'Gordon Gekko' wants Bernie Sanders to be president

Sanders dings Clinton in Wall Street reform speech
Sanders dings Clinton in Wall Street reform speech

Bernie Sanders doesn't have much love for billionaires, but one of the most notorious members of the 1% likes him.

"Bernie Sanders, without a doubt" is the best candidate for president, Asher Edelman said on CNBC last week. "From an economic point of view, it's straightforward."

It's an odd endorsement for Sanders, who wants to hike taxes on millionaires and billionaires and is running on a platform to break up big Wall Street banks.

Edelman was one of the main inspirations for the character of the greedy banker Gordon Gekko in the 1987 film "Wall Street." Gekko's most famous line in the movie was: "Greed, for lack of a better word, is good."

That couldn't be much further from what Sanders stresses in his campaign.

"We will no longer tolerate an economy and a political system that has been rigged by Wall Street to benefit the wealthiest Americans in this country at the expense of everyone else," Sanders said recently on the campaign trail.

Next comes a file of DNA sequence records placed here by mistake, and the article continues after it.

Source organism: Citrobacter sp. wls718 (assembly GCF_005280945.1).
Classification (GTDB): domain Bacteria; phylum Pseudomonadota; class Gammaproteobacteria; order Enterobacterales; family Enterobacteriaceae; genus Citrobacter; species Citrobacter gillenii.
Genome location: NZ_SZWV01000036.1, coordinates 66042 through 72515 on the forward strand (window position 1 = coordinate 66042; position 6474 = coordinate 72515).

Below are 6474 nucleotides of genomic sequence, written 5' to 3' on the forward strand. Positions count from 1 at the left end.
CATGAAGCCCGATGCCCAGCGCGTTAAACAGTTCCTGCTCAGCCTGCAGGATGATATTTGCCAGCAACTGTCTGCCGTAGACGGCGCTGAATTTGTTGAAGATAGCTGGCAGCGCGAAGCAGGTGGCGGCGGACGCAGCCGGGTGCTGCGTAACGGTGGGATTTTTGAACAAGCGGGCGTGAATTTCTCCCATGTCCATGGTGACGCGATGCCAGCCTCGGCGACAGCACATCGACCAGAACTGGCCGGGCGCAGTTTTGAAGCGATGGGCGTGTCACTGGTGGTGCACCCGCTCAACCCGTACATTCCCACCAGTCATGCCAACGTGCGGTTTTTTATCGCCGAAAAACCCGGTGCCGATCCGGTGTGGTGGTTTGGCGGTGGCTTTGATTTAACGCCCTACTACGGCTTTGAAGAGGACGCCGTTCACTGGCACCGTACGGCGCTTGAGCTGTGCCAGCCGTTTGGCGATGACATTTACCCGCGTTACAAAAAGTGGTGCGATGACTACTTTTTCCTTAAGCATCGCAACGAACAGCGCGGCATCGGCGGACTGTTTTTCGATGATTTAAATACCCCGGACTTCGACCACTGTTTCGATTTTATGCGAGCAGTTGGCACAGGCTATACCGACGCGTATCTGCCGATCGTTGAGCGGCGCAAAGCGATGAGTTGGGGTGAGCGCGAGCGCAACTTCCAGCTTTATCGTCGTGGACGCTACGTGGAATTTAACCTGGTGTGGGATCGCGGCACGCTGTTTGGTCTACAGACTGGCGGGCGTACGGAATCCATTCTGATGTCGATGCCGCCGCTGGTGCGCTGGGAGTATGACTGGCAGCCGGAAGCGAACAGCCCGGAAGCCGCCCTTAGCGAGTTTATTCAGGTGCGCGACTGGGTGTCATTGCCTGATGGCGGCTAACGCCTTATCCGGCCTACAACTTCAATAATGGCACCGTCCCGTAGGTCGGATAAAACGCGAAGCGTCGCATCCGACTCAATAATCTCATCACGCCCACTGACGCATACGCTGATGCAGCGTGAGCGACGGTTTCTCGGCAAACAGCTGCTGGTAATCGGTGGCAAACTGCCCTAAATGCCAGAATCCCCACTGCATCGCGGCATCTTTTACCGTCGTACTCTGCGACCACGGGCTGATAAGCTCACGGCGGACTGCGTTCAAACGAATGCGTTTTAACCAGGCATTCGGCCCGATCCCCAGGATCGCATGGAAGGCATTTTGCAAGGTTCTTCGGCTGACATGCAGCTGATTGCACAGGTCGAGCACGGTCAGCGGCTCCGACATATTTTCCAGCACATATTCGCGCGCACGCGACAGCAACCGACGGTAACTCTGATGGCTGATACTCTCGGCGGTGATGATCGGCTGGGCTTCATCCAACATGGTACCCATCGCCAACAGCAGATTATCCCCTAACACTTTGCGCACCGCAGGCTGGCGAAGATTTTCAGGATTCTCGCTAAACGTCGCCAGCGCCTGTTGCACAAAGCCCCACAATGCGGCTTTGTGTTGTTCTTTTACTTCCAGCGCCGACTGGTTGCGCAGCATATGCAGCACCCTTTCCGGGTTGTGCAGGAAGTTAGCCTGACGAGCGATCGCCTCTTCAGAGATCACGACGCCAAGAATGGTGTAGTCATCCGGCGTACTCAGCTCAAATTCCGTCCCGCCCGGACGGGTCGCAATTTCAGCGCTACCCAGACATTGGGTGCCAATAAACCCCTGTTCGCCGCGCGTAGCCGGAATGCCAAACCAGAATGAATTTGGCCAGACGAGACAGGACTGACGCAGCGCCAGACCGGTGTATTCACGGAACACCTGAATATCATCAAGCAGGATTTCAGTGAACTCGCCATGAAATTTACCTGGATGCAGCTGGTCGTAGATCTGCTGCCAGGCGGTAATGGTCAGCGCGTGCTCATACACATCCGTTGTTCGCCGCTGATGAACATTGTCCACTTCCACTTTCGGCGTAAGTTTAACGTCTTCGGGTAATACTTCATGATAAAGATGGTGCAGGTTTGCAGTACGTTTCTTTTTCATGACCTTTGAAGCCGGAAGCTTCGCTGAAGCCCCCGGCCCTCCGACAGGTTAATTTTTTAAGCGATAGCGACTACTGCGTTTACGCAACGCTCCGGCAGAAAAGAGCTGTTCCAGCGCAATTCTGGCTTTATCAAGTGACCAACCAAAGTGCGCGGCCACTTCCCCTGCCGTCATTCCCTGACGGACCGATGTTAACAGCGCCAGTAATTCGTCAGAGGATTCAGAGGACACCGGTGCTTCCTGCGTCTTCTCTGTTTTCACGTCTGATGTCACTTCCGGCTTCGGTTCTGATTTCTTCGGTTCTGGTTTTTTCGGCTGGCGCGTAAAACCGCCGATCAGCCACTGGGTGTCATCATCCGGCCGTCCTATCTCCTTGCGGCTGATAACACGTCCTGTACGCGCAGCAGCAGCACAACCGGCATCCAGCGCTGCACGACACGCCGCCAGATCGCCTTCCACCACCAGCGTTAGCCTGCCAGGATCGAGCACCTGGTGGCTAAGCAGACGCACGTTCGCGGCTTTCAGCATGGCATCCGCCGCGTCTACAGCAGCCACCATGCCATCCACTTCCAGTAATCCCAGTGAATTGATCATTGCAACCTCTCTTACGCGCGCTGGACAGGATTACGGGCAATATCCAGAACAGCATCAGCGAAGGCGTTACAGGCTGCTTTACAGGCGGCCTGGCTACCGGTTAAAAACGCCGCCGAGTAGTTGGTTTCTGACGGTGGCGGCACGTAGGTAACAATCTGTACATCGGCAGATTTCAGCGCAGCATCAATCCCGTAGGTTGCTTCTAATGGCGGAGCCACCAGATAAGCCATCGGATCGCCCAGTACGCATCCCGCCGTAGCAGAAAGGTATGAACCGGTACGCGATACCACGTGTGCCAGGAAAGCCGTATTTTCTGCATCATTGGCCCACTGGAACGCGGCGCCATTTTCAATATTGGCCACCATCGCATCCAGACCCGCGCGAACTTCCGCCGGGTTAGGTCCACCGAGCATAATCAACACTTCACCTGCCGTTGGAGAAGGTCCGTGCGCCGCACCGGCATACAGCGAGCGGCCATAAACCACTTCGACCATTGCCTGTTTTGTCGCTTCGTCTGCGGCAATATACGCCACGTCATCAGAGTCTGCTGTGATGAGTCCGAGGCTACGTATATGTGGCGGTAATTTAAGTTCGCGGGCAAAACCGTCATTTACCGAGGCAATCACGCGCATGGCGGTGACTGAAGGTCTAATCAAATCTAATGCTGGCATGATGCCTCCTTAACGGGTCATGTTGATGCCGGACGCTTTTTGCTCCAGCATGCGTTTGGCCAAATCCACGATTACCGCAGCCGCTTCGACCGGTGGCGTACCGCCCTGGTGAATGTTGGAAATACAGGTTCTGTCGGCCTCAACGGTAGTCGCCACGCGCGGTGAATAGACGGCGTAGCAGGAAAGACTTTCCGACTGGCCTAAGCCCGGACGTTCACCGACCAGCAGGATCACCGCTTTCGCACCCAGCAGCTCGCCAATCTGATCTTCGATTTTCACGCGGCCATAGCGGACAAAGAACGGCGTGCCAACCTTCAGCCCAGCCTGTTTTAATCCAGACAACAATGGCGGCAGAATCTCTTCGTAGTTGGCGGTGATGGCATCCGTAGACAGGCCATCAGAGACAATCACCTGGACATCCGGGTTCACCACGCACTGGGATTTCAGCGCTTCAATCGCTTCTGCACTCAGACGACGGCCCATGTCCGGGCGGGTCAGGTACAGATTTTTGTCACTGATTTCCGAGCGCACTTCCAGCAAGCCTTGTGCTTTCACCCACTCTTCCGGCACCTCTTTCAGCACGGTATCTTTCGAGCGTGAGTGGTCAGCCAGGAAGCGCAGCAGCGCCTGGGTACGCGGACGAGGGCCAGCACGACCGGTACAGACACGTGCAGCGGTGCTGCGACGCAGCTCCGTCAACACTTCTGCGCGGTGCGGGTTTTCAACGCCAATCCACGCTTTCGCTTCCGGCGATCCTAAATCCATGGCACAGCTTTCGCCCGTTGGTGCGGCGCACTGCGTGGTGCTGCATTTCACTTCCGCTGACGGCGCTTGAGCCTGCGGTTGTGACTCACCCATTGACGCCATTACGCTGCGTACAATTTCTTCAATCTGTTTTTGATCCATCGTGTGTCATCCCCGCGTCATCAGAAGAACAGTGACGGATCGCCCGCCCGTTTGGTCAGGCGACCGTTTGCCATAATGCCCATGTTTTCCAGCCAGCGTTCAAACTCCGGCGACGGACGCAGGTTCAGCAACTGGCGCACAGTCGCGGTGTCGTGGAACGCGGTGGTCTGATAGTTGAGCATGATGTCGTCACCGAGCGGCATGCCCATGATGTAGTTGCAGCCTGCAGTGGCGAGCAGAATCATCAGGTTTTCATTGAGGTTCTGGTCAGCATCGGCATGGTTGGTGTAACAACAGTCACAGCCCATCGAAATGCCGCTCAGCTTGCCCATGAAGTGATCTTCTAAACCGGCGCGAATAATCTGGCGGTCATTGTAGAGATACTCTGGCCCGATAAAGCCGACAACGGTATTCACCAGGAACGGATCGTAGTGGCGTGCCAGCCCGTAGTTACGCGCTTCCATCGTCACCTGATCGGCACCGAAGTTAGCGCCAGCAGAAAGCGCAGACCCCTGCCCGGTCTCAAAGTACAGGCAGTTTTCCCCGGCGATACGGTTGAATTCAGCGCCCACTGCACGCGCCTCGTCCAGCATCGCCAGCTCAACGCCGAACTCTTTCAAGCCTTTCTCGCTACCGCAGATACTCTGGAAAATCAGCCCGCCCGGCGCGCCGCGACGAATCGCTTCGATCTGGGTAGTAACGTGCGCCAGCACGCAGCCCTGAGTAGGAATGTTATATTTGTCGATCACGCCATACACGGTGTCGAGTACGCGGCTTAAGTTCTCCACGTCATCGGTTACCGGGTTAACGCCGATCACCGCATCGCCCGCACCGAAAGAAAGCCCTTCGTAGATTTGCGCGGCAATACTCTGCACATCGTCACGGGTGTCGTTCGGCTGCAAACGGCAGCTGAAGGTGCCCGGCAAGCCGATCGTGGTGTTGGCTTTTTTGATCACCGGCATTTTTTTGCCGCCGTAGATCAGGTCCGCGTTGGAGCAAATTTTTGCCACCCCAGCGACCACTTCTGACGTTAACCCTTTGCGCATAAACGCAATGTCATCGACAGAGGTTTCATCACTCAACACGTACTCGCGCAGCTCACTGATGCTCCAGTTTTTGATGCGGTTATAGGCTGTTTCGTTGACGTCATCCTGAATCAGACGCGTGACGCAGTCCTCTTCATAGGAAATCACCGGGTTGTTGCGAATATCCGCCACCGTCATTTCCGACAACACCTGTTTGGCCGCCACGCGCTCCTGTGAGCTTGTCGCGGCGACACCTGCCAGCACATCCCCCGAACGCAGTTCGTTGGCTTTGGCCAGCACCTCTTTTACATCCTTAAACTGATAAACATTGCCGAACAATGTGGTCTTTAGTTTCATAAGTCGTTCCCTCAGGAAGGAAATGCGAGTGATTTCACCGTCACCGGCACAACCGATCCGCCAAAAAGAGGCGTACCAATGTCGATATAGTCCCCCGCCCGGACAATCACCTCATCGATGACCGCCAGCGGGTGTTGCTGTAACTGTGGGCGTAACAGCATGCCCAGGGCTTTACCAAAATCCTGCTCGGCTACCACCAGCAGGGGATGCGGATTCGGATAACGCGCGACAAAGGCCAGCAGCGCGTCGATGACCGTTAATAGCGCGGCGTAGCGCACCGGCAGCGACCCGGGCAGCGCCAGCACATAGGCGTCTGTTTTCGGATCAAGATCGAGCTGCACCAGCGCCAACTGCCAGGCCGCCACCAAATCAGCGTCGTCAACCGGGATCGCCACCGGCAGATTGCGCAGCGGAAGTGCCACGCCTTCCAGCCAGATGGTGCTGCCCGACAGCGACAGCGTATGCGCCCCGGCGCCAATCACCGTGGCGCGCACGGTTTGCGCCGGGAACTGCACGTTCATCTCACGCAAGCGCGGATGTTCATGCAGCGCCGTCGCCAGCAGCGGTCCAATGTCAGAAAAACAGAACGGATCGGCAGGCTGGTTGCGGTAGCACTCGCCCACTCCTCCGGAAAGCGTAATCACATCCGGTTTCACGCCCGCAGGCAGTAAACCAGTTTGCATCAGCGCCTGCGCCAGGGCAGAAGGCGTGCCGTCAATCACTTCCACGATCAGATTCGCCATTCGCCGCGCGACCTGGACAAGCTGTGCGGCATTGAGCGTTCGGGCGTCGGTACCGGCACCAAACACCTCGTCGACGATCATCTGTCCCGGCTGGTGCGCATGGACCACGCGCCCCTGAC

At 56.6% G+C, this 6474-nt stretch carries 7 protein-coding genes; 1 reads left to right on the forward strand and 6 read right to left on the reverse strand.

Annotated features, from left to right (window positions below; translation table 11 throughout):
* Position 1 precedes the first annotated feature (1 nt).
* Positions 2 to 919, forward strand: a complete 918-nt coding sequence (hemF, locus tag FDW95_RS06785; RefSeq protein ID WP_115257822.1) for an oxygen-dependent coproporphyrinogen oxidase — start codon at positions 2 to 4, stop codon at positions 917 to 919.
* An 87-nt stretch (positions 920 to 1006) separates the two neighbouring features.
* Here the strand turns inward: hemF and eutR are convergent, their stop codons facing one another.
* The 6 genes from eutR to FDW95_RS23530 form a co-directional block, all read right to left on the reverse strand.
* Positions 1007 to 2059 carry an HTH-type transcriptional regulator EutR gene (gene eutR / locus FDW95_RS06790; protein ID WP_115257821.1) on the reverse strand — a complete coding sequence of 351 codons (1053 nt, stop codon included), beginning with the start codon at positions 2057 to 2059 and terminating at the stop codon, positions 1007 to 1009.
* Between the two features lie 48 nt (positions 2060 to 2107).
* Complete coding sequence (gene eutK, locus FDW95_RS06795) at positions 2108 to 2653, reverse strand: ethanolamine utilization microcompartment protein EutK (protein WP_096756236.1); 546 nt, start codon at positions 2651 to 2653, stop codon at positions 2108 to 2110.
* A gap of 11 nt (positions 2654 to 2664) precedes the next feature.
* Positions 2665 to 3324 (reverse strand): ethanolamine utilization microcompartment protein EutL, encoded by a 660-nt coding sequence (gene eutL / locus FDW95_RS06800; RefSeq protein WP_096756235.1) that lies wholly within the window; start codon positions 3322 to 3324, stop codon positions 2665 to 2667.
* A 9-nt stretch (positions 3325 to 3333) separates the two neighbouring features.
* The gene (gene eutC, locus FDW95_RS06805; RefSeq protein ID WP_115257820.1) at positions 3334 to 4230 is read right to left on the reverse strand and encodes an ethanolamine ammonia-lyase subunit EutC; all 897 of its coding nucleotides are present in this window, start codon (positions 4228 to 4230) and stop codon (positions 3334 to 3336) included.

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Edelman made his money on Wall Street in the 1980s. He's been dubbed a "terror" and "shark" in the press. He became one of the best at "corporate raiding," or buying companies that are in trouble and essentially stripping them apart to sell for spare parts.

He even taught a class at Columbia University on how to take over companies. The textbook was "The Art of War" by ancient Chinese philosopher and general Sun Tzu.

So how did someone like Edelman start to "feel the Bern?"

It's basic economics.

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Edelman believes that America's inequality problem is hurting the economy. Poor people typically spend their money. Sometimes they even spend more money than they have. In contrast, rich people don't spend much of what they earn.

"As you've had a transfer of wealth to the top ... you have a shrinking consumer base," said Edelman.

He also likes Sanders' plans for the banks.

"Bernie is the only person out there who I think is talking ... (about getting) the banks to begin to generate lending again as opposed to speculation," says Edelman, who left Wall Street in the late 1980s and has since worked as an art dealer in Switzerland and New York.

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